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Saving the Planet through Pesticides and Plastics Paperback – 1 Aug 2000


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Product details

  • Paperback: 400 pages
  • Publisher: Brookings Institution; 2nd edition edition (1 Aug. 2000)
  • Language: English
  • ISBN-10: 1558130691
  • ISBN-13: 978-1558130692
  • Product Dimensions: 23 x 15.6 x 3 cm
  • Amazon Bestsellers Rank: 2,528,862 in Books (See Top 100 in Books)

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Amazon.com: 13 reviews
5 of 8 people found the following review helpful
The Mythmakers : Greenpeace and the Sierra Club 21 Nov. 2012
By A. J. Macdonald - Published on Amazon.com
Format: Paperback Verified Purchase
This book explains why the adoption of high-yield cropping and farming will feed the worlds increasing population and at the same time improve the standard of living of third world citizens and still leave more room for wild life refuges.
It challenges the myths that are propogated by Greenpeace and the Sierra Club by siting short paragraphs from expert authors describing the reality that negates each of their myths.
This book is a must read for those of us who genuinely wish to save the planet.
3 of 6 people found the following review helpful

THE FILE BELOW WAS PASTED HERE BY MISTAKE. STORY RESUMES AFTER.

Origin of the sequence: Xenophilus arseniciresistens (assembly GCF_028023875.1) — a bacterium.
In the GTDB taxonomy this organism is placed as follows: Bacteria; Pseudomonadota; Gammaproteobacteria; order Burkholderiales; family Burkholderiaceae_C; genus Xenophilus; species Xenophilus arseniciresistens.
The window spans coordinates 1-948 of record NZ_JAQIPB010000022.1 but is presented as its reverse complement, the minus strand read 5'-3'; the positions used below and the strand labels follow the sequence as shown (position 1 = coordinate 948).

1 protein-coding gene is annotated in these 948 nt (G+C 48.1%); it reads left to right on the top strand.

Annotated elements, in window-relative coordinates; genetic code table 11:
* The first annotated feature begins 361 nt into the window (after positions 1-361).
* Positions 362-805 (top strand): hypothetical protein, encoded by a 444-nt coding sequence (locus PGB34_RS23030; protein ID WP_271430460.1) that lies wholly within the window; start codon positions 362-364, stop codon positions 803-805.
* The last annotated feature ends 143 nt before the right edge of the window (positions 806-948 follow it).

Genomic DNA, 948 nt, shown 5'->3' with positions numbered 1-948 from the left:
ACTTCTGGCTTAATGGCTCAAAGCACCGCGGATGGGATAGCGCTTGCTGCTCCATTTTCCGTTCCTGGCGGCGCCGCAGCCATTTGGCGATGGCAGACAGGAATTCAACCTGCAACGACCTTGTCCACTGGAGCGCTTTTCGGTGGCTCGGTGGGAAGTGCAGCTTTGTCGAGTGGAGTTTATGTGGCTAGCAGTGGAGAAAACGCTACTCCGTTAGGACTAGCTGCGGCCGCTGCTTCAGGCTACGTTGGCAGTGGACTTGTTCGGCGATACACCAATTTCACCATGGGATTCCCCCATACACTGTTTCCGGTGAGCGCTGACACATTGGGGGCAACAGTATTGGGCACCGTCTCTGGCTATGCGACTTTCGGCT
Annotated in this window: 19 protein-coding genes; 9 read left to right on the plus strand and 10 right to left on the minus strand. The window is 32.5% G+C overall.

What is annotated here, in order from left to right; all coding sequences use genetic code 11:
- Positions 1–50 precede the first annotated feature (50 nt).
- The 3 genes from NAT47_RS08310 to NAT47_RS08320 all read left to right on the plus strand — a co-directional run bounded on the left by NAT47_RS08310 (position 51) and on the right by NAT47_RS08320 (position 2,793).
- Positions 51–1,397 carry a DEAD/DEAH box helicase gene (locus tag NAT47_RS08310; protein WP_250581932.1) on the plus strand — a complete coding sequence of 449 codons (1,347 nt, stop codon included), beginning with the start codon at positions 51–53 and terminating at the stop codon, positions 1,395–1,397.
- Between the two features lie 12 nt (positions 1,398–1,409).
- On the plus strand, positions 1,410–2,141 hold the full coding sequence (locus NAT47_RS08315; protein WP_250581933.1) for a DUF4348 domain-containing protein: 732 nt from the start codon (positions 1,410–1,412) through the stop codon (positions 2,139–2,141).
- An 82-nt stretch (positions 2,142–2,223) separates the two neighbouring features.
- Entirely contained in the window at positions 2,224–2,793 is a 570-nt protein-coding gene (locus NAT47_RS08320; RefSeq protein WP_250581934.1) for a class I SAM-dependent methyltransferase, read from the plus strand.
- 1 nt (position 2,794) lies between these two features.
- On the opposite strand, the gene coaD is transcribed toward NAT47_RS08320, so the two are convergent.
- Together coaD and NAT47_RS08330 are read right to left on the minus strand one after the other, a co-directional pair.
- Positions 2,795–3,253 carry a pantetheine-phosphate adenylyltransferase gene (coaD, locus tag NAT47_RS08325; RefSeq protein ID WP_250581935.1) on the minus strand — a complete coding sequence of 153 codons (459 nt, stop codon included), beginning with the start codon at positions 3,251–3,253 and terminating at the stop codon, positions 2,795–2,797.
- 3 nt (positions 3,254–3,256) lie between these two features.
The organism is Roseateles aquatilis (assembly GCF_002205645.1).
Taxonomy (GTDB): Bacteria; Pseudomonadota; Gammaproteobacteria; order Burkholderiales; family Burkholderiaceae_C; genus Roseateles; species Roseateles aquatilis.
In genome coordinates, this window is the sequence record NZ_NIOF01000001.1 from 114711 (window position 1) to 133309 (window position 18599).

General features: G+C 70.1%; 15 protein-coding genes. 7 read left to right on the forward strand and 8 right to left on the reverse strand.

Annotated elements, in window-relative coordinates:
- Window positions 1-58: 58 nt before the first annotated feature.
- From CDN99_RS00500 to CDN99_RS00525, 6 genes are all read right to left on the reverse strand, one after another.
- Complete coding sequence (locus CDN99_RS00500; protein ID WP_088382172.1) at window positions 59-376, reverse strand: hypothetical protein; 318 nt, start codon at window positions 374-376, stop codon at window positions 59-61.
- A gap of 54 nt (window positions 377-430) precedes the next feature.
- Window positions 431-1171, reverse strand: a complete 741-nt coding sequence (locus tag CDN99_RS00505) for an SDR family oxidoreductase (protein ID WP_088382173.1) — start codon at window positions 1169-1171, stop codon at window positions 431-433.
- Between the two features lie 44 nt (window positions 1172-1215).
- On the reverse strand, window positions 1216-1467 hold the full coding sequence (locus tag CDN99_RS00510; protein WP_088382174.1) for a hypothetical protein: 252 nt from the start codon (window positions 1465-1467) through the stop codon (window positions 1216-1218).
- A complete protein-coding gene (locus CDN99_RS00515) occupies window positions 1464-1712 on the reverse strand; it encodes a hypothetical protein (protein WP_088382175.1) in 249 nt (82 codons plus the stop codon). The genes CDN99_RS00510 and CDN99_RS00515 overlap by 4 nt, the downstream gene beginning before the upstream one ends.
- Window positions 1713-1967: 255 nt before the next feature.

A unique insight 27 Feb. 2013
By Amazon Customer - Published on Amazon.com
Format: Paperback Verified Purchase
Excellent book, I am a college plant science student, specifically studying sustainable agriculture systems and this book provides a unique insight into agriculture that does not typically receive much attention.
16 of 29 people found the following review helpful
I Fear For The Environment 22 May 2008
By Peter Wrenshall - Published on Amazon.com
Format: Paperback Verified Purchase
The latest edition of Dennis Avery's book, "Saving the Planet with Pesticides and Plastic," was published in 2000, but given the green mania that is presently sweeping the Western world, it is still a timely and important work. As the author admits, the idea that pesticides and plastic will literally save the planet is just an attention-getting exaggeration, but he neatly pulls together the evidence from nearly all reputable researchers and official bodies in the fields of agronomy, soil science and ecology that pesticides, when properly used, present no significant risk to the environment or human health. Avery effectively makes the case for industrial fertilizers as a vital input to modern agriculture. He also shows how the growing practice of mass indoor feeding of livestock is both humane and enviromentally beneficial. This should be required reading for animal-rights activists and their urban sympathizers, though I doubt that nothing short of a religious conversion could ever change their minds.